I’m going to be talking about these topics in a lot more detail on October 25 in Los Angeles at an event being hosted for talent management consultants by The Predictive Index – I invite you to join me and share your thoughts on what you are seeing, too! If you can’t make it, please share your thoughts in the comments section.

D&I Tech: A Question Becomes a Quest

Posted on Tuesday, September 11th, 2018 at 4:14 PM    

Back in March 2018, I posted to LinkedIn what I thought would be a rather quickly forgotten question: What technology had others seen that focused on improving diversity and inclusion (D&I) in companies? The response was huge, with lots of people I'd never met sharing how their company was using technology to tackle diversity and inclusion in ways that I'd not even dreamed of. Clearly, something big was happening – so the question turned into a quest to understand this new market.

We've ended the first 2 phases of that quest with the publication of our research on D&I tech, Diversity and Inclusion Technology: The Rise of a Transformative Market, which we, RedThread Research, have completed in partnership with Mercer.

Let me take a step back and tell you why I was even asking the question. Years ago, I'd asked folks what vendors they used to help with D&I. Most people just scratched their heads, and said, “Huh? I don’t understand what you mean.” So, I went about my merry way working on a study that ultimately focused on D&I practices, with no technology component.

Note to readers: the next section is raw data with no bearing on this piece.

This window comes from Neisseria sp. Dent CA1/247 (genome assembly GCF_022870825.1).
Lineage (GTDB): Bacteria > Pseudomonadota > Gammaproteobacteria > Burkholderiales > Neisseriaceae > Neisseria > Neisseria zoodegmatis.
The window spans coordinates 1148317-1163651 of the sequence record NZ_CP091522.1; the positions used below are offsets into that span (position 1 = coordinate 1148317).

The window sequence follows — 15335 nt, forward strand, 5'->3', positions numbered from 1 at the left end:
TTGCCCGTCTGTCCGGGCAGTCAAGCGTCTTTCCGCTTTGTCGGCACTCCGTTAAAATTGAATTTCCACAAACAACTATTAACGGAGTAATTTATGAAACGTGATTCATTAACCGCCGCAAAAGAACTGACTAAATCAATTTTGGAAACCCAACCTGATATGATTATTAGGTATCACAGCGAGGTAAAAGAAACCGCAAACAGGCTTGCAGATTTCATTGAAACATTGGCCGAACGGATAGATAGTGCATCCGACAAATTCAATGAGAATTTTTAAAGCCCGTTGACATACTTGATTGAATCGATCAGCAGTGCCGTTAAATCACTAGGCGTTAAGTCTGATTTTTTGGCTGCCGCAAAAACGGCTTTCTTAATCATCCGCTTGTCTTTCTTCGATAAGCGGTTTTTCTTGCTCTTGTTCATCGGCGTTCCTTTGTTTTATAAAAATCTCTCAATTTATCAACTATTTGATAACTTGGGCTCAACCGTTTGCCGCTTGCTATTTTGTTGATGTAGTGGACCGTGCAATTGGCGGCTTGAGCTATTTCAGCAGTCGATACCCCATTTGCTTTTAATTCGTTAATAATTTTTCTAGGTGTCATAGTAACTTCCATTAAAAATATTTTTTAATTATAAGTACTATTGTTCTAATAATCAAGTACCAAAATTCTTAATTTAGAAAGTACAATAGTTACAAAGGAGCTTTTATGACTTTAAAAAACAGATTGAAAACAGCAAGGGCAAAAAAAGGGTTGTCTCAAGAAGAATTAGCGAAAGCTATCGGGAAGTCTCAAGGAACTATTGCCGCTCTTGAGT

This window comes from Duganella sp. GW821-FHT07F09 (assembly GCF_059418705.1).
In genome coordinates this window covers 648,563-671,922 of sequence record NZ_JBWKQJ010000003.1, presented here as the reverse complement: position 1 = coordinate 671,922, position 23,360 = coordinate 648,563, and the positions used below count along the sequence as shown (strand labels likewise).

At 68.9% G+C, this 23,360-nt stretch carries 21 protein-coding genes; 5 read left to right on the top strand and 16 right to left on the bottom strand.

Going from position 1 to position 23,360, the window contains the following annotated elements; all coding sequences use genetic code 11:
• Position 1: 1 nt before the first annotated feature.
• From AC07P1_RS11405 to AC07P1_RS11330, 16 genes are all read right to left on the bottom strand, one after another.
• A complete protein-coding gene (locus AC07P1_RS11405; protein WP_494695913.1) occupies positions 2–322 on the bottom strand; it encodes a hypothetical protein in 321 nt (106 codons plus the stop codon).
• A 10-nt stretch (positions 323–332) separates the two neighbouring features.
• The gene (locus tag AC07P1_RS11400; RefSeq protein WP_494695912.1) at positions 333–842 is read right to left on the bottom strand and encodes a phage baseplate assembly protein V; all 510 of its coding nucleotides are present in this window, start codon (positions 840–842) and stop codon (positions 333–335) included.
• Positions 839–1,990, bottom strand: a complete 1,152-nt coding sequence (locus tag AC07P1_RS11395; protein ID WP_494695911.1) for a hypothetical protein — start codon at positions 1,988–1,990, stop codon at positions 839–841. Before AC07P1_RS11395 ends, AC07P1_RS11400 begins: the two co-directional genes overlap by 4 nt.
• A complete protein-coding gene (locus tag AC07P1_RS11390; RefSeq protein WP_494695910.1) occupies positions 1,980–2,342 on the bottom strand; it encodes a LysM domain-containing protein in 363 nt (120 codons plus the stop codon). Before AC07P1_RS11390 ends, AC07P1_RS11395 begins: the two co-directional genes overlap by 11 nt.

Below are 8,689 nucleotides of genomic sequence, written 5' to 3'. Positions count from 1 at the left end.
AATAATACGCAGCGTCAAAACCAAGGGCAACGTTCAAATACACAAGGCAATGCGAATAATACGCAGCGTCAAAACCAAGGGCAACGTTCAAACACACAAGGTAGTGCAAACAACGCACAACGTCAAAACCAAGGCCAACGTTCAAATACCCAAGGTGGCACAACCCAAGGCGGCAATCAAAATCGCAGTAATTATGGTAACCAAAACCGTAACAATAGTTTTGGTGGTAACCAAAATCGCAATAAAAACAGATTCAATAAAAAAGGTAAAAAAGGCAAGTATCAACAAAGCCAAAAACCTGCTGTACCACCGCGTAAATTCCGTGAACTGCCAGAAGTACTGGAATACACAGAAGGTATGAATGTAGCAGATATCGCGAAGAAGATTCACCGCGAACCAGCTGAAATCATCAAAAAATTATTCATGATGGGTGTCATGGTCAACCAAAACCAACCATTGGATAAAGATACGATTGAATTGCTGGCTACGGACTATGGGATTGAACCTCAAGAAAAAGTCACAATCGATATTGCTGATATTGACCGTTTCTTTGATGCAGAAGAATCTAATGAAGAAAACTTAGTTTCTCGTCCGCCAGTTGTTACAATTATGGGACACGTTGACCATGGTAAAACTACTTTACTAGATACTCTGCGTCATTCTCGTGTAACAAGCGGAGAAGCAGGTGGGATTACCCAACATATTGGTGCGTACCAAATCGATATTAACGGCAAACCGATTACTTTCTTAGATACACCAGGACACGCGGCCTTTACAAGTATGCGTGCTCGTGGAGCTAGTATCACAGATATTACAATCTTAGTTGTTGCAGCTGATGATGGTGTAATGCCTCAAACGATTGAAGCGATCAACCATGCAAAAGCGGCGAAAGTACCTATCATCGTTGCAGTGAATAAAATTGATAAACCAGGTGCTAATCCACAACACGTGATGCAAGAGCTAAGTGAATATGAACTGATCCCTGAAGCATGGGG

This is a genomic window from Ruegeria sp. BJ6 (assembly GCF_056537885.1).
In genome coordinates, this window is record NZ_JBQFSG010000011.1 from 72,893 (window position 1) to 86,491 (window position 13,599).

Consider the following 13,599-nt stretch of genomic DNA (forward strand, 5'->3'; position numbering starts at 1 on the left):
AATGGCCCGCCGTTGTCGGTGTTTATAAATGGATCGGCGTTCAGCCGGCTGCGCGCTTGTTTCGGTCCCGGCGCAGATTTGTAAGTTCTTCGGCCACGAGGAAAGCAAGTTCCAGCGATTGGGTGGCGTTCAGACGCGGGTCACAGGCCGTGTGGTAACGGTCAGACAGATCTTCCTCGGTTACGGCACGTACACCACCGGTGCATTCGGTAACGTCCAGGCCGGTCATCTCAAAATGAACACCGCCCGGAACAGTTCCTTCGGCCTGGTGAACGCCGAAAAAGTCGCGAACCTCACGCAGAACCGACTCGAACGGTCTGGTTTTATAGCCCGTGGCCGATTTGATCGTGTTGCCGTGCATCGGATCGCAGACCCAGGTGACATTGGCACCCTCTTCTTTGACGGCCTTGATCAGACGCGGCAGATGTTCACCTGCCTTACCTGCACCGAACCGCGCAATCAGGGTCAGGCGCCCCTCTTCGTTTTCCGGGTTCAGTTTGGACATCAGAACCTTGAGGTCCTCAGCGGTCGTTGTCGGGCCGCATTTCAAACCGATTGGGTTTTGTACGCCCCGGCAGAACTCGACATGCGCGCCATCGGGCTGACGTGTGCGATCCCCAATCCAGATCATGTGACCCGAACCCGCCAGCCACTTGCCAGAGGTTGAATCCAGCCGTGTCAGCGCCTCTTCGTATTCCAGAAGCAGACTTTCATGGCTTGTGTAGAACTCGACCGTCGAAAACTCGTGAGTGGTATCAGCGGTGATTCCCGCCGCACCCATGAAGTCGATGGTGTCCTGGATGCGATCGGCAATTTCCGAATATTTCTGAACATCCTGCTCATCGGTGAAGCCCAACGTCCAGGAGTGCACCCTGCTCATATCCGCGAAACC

Post #MeToo. Post many public D&I missteps that cost executives their jobs and companies their stock prices. I thought, surely, now, there must be technology focused on this space. But I just hadn’t read that much about it.

I started talking to a lot of people about this topic and found that it resonated with many of them. One of those people was Carole Jackson, a former colleague and current Principal at Mercer, focused on their When Women Thrive research. We found a shared passion for this topic and we agreed to partner on this research to bring a heightened understanding of the D&I technology market to both vendors and customers.

So, what began as my simple question ended up turning into a quest to find as many technology vendors focused on D&I as possible – and document who they are and what they do. Why? Three reasons: